If this is the case then let us be the first ones to hold out a hand and help them whether it be to say, shake it off; you’re ok! or to rub their backs and wipe away their tears. Let us stop our first impulse to immediately tell them why they stumbled. What good does that do if they are embarrassed? Let us stop trying to analyze why they fell. What good does that do if they are hurt? Offer a hand or an arm instead. When they are steady on their feet again, then we can show them the rug in their way or their shoelace that were left untied.

Today remember the Elijah and Judah lesson: in this walking way of life two are better than one.













Tuesday, July 16, 2013

Covered


At the beginning of this summer something came to an end and something began.

In April a group of women from various churches began to gather together for a simple women’s bible study. We were going to meet for seven weeks and work through a study together.

Little did we know.

I should have known this was going to be something quite different than I had ever experienced before. Earlier in the year my husband and I worked through a book called Draw the Circle by Mark Batterson. This is a 40 day prayer challenge based on the book The Circle Maker by the same author. During those 40 days the Spirit challenged me. During those 40 days I kept asking the Father to please show me the next step I needed to take,and He answered me in ways I wasn't quite expecting. In the course of that prayer challenge I knew I was being called to lead a women’s Bible study at our church. Our women were hungry and eager.

I began looking at and reading various women’s studies. At this point due to a recommendation on Ann Voskamp’s blog I bought and began to read Idol Lies by Dee Brestin. Midway through the book I stopped. Just closed the book. It was hitting far too close to home. I met myself far too often in the pages of this book, so I put it aside. I needed to go back to breathing.

Later with trepidation I came back to the book. I finished it, but the finish did not come easily.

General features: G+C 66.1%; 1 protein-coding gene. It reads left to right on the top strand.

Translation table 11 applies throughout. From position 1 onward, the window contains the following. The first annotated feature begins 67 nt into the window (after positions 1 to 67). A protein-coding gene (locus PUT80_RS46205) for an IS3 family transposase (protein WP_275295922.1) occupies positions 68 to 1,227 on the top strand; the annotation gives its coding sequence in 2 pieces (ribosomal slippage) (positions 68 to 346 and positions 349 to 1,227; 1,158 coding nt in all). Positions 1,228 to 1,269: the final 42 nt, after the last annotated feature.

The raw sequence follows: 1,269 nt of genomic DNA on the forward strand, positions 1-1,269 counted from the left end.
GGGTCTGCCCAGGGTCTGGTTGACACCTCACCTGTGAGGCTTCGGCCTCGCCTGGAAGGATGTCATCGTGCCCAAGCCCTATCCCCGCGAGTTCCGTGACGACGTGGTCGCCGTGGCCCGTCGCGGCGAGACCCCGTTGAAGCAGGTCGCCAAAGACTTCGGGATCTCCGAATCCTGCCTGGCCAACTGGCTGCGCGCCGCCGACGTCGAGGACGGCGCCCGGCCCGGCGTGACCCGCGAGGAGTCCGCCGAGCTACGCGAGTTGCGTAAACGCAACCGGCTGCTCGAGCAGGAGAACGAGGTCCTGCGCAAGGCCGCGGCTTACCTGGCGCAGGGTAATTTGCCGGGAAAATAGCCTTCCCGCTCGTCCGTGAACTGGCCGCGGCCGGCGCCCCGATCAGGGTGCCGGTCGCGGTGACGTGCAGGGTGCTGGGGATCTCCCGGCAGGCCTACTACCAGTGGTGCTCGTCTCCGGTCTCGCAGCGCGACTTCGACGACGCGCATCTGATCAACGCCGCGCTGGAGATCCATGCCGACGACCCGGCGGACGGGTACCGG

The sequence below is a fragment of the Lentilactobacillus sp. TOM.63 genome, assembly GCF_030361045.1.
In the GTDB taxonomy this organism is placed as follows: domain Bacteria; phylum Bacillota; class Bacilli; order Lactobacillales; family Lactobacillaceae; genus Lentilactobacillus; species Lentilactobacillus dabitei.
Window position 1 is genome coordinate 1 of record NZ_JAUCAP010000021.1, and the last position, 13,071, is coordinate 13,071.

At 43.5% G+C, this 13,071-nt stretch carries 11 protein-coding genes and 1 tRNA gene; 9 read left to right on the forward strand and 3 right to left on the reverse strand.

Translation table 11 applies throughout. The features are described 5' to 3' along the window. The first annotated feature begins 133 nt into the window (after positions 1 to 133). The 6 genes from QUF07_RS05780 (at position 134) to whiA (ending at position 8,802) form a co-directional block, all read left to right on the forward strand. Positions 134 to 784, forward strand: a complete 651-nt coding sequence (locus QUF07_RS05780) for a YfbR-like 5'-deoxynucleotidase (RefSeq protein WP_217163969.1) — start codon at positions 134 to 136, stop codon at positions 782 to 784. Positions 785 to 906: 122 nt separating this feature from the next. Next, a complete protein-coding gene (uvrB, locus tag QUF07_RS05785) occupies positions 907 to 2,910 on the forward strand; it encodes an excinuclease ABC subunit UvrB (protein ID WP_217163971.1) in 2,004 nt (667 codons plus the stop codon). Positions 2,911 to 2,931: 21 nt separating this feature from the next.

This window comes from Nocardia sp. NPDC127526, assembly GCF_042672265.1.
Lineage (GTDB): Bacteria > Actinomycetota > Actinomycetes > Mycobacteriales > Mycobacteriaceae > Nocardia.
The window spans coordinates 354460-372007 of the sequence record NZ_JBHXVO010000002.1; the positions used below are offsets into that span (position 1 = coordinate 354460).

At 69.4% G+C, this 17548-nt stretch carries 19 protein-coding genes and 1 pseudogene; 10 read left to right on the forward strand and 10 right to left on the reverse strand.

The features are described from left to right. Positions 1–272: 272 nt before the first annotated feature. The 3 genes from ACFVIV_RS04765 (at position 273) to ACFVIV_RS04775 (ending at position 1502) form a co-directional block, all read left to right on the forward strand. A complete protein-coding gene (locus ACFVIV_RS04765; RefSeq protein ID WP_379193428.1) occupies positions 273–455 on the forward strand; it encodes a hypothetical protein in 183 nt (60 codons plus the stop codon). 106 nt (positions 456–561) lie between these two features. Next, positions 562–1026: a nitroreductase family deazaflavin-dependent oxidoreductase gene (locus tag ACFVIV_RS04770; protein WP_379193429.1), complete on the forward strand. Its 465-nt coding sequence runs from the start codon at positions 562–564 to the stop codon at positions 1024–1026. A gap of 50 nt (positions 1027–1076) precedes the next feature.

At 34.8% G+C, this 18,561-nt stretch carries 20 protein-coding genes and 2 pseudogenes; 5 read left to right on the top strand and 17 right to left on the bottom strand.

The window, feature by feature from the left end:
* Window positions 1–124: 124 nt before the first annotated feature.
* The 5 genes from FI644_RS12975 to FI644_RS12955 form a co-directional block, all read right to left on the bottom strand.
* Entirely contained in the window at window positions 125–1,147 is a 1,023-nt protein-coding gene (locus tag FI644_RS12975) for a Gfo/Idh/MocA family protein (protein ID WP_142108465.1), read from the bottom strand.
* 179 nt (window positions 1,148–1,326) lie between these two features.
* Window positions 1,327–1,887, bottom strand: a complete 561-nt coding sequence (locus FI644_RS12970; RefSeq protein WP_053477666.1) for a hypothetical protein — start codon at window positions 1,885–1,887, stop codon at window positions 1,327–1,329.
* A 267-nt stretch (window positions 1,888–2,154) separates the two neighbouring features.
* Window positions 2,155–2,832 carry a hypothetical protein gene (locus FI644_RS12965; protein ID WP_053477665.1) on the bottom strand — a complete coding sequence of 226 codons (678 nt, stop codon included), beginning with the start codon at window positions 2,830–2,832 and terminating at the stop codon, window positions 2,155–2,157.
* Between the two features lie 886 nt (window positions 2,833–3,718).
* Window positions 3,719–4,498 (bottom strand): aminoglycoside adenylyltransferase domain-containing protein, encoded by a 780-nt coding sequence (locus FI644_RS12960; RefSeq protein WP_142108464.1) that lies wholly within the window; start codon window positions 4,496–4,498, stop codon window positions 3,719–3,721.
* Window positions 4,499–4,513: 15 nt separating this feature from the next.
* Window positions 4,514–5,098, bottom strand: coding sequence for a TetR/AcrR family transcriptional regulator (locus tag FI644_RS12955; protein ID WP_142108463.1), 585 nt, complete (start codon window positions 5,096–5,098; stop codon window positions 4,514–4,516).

When it was announced that I would lead a women’s study the search for the right one became a priority. I prayed and prayed. And then I prayed more. I narrowed it down to two.

For weeks I leaned toward one, but then as I prayed I began to sense a strong leading toward Idol Lies.

What happened in the coming weeks seemed surreal. There were times after our Sunday night sessions that I would leave and wonder if I had truly seen what I had just witnessed. From the beginning the women decided they were going to be real and transparent and honest.

Real with each other. Transparent with God. Honest with themselves.

Week after week I watched them and the Spirit would whisper to me: This, this is what the Body looks like. This is what happens when women (or men) decide they want more of the Father and less of themselves. There were nights that I would pray and ask the Lord to hold back the river of tears that swam behind my eyes. I knew that once the banks overflowed I would not be able to stop.

James explains that when the Body of Christ participates in true confession then there is healing. And that is what I was privy to—I was privileged to witness women confessing the existence of their idols and asking for ways to break them and crush them.

I was amazed at the sheer and profound lack of judgment among these women. They shared freely and openly. Many women shared things that had never seen the light of day, things that had been hidden in the dark, buried under years of debris and fall out and shame.

I was amazed at the immediacy with which these women came to the one another’s aid. How quick these women were to lean in and pray and encourage and exhort. This encouragement was not soft; it was not just emotional, but edge-worthy and piercing at times.

I was amazed at the consistency of follow-up these women had for one another. We created a closed Facebook page and during the week notes would be posted for further prayer and some of the kindest and most beneficial words would be offered.

I was amazed at the vast depth and breadth of experience these women held collectively. The diversity of age and walks of life and church affiliation were extensive.